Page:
From apathy to action

After more than 20 years of classes, the rooms of São Martinho Grande – Lêm Dias’s preschool in Cape Verde were in need of some love and attention. A team of Logos Hope volunteers was asked by Pastor Idrissa Gomes of Praia’s Nazarene Church to spend the day sanding and painting the school’s two classrooms.

The crewmembers were joined by men from the local area and worked from morning to late afternoon to finish the project. The team also had the opportunity to sit down with a group of men, women, and children on the street to talk about concerns in the community.

The adults asked for prayer on three main needs: quality teachers for the school, a closer medical clinic, and relief from the drug and alcohol addictions plaguing many in the community. Miguel Amaro (Brazil), who served as the team’s translator throughout the day, assigned one point to each crewmember and asked everyone to bow their heads to pray. “That is the only thing it is okay to be addicted to: prayer!” said one man, which elicited a laugh from the group.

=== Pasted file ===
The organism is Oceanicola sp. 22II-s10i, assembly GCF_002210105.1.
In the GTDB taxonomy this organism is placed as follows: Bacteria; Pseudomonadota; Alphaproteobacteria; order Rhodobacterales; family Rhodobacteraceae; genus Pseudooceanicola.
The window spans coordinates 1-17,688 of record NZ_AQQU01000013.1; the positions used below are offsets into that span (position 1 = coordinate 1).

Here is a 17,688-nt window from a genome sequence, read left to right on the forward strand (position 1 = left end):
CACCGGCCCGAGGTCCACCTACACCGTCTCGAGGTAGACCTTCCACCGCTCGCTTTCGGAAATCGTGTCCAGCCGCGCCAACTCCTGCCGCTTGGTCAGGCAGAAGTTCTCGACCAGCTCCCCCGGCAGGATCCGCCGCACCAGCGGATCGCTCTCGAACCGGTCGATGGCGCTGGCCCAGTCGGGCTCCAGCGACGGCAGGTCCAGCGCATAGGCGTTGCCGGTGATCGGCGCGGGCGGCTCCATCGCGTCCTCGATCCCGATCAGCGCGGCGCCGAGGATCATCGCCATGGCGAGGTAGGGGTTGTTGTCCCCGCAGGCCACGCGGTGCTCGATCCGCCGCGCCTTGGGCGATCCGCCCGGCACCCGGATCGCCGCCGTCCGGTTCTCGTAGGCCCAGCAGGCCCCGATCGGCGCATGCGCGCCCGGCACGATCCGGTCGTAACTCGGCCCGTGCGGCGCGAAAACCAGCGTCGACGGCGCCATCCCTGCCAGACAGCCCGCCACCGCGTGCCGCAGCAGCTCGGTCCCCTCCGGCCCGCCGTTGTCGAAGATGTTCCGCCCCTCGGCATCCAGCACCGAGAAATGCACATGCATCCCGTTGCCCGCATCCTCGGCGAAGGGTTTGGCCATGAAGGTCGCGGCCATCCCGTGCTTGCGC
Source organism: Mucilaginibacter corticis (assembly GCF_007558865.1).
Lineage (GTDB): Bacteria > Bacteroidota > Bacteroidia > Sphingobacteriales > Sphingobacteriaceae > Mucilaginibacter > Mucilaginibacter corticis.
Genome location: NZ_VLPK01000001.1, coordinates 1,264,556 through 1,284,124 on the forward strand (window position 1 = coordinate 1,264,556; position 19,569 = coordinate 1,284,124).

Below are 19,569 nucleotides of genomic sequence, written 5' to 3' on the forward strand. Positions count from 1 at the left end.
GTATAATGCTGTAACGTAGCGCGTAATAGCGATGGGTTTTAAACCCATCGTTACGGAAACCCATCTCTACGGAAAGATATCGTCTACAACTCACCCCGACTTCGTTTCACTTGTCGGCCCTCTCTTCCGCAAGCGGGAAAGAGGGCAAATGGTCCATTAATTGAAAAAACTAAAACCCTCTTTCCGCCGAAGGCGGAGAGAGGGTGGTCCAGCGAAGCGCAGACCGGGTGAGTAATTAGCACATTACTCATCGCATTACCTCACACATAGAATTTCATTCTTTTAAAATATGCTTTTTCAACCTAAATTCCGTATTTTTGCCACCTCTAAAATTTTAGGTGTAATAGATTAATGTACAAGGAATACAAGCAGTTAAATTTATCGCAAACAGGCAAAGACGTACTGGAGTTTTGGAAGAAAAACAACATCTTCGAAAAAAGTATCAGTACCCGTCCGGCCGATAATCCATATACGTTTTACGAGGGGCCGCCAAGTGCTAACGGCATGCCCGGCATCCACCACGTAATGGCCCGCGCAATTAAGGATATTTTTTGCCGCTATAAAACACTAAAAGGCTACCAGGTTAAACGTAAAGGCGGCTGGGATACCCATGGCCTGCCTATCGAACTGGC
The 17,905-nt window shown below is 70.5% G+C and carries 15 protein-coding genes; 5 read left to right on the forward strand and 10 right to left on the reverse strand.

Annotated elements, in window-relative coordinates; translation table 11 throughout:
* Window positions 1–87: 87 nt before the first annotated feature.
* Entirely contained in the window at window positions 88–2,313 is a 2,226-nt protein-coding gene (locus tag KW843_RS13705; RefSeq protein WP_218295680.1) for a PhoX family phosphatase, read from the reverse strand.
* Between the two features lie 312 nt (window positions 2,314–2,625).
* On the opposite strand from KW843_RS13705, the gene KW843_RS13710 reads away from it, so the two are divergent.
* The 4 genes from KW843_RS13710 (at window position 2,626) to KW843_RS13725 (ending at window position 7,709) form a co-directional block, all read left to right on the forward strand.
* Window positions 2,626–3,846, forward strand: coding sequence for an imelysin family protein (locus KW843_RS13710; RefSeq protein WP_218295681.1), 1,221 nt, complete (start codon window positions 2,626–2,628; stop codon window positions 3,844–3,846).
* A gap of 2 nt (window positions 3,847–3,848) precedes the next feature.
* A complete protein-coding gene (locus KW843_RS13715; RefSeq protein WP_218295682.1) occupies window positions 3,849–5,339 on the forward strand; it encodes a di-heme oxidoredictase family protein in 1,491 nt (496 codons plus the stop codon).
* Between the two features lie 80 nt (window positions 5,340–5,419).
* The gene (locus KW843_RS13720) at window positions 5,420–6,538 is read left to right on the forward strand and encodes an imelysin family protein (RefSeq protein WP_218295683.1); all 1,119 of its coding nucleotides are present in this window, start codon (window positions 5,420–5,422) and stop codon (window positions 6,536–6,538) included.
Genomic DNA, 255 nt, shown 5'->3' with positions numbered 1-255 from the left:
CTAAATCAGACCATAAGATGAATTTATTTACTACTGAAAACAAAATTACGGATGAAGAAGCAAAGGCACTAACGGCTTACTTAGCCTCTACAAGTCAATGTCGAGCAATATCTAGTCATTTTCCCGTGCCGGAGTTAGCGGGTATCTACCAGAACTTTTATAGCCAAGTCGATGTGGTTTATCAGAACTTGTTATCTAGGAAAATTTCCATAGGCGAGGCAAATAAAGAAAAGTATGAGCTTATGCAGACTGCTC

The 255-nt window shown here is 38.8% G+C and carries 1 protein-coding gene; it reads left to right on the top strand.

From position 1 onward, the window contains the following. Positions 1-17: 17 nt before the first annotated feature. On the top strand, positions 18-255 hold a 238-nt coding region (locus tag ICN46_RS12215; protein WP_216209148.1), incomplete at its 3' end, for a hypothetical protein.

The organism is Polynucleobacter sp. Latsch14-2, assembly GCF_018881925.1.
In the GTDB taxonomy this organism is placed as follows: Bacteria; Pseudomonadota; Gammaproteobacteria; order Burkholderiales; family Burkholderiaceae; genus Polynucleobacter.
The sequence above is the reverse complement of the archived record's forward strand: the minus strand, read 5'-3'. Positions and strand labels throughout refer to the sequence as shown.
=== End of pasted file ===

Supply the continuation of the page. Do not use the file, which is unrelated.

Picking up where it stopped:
When the pastor returned to collect the team, he found everyone singing in Portuguese as Miguel strummed along on the guitar.

When Pastor Idrissa entered the preschool to see the result of the team’s work, he struggled to contain his excitement. “Wow! This is amazing!” he said, repeating the praise over and over again as he walked around the classrooms. “This is a transformation that could only have been done through God!”

One of the men from the community, who had worked alongside the team from start to finish, also voiced his surprise at the outcome of the day. He expected to be one of only two local men working with the Logos Hope crewmembers. Instead, he witnessed a transformation in the attitudes of his neighbours and saw their apathy change to action.

As the preschool children’s fathers saw the ship’s volunteers working to improve the facilities, they were motivated to do the same. By the end of the day many other men had made themselves available to help with the work. Through the teamwork, the project was completed more quickly, and led to more personal connections between crewmembers and the men of the community.